RENO – A report released this week by the Nevada State Apartment Association (NVSAA) shows local apartment rents growing at a slower rate during the second quarter of 2020.
Record low vacancy rates in the Reno area allowed landlords to charge some of the nation’s most rapidly rising rents. From 2016 to 2018, rents increased by an average of more than 8% per year, including an all-time high of 11% in 2017.
The report, issued by the NVSAA based on data provided by CoStar, shows local rents rising more slowly amid the region’s apartment-building boom, with a subsequent increase in vacancies. Local apartment rents increased by less than 2% in 2019, and that trend has continued so far in 2020. Local rent growth during the second quarter was about 2.6%. Asking rents during the second quarter of 2020 averaged $1,274 per month, up from $1,242 one year earlier.
Despite the outsized demand in recent years, supply growth was slow to arrive, and vacancies consequently fell to just over 3% in 2017. But since then, more than 5,500 units have been delivered, and supply-driven pressure, coupled with unprecedented job losses, have now pushed availabilities well above the national average. The recent supply wave and recently rising unemployment rates have limited rent growth. Annual gains ranked near the top of the U.S. from 2015 to 2018, but were nearly flat by the end of June 2020.
For the second quarter of 2020, the average vacancy rate for local apartments was 8.9%. That’s up from 6.3% one year earlier, but down from nearly 11% during the height of the Great Recession.
“Fortunately, about 90% of Nevada renters have been able to make their monthly rent payments during this crisis,” NVSAA Executive Director Susy Vasquez said. “But with the enhanced unemployment benefits at a standstill and the pending expiration of the eviction moratorium, we expect these numbers will change during the third and fourth quarters of this year, even with apartment owners and operators doing a good job of working with their residents.”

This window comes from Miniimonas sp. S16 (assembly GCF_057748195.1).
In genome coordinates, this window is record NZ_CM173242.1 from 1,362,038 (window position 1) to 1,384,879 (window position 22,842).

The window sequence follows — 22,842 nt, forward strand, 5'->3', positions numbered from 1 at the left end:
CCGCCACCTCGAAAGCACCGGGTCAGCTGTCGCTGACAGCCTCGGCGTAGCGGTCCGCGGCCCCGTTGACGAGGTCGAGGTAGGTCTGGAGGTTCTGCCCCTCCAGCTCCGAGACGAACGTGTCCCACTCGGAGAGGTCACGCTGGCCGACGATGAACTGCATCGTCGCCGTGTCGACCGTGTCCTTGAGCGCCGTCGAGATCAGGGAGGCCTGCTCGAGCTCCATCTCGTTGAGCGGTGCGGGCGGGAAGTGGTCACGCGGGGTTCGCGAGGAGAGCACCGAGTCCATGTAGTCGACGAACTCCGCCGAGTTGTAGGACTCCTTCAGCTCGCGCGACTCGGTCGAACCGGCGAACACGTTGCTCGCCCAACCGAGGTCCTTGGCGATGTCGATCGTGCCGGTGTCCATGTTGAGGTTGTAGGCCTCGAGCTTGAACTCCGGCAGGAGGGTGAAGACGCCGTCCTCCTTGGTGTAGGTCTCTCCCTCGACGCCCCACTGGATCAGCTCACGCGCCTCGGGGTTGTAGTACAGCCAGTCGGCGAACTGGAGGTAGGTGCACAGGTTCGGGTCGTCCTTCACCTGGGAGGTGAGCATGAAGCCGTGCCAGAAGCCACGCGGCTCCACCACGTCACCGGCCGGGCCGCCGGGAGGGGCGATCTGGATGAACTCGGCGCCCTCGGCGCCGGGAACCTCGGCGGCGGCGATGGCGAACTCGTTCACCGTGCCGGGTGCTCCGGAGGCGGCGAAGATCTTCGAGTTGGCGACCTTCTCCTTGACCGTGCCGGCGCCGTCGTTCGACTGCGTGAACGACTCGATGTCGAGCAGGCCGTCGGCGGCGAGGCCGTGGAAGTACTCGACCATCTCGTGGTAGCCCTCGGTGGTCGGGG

Reno’s current construction pipeline is massive by local standards, with 3,170 apartment units in the works. In fact, that’s more than the number of units being built in the much larger Las Vegas metro area. This will increase the Reno area apartment inventory by roughly 10%. The local apartment inventory has increased by roughly 17% since 2016.
Vasquez said this is in stark contrast to most of the past decade. In the first half of the 2010s, Northern Nevada’s apartment inventory increased by only about 1% cumulatively, with very few new units delivered from 2010 to 2013.
Reno’s business-friendly environment, proximity to Silicon Valley and relatively low cost of living made the area an attractive destination for new residents and companies in recent years and helped the local economy become increasingly diversified. Still, the report noted that the leisure, hospitality and retail trade sectors continue to account for an outsized portion of the workforce. Most activity in these sectors came to a halt in March and April, as the state implemented stay-at-home orders and other measures to protect against the coronavirus.
Before the pandemic, Reno ranked among the nation’s leaders in job growth for several years. From 2015 to 2019, local job growth topped 4%. Since the downturn sparked by COVID-19, Reno shed nearly 35,000 jobs through April, or about 14% of its workforce. The area’s unemployment rate in April, which is likely to represent the peak, was 20.4%, or 600 basis points higher than the U.S. average.
This report is provided by the NVSAA based on data from CoStar, a leading provider of commercial real estate information.
About the NVSAA
The Nevada State Apartment Association is the voice of the multifamily housing industry in Nevada. The nonprofit organization provides a variety of services to its 894 community, property management and business partner members statewide, including legislative support, education and community outreach. NVSAA is committed to promoting and supporting the diversity, integrity and success of its members and their industry. For more information, visit www.NVSAA.org.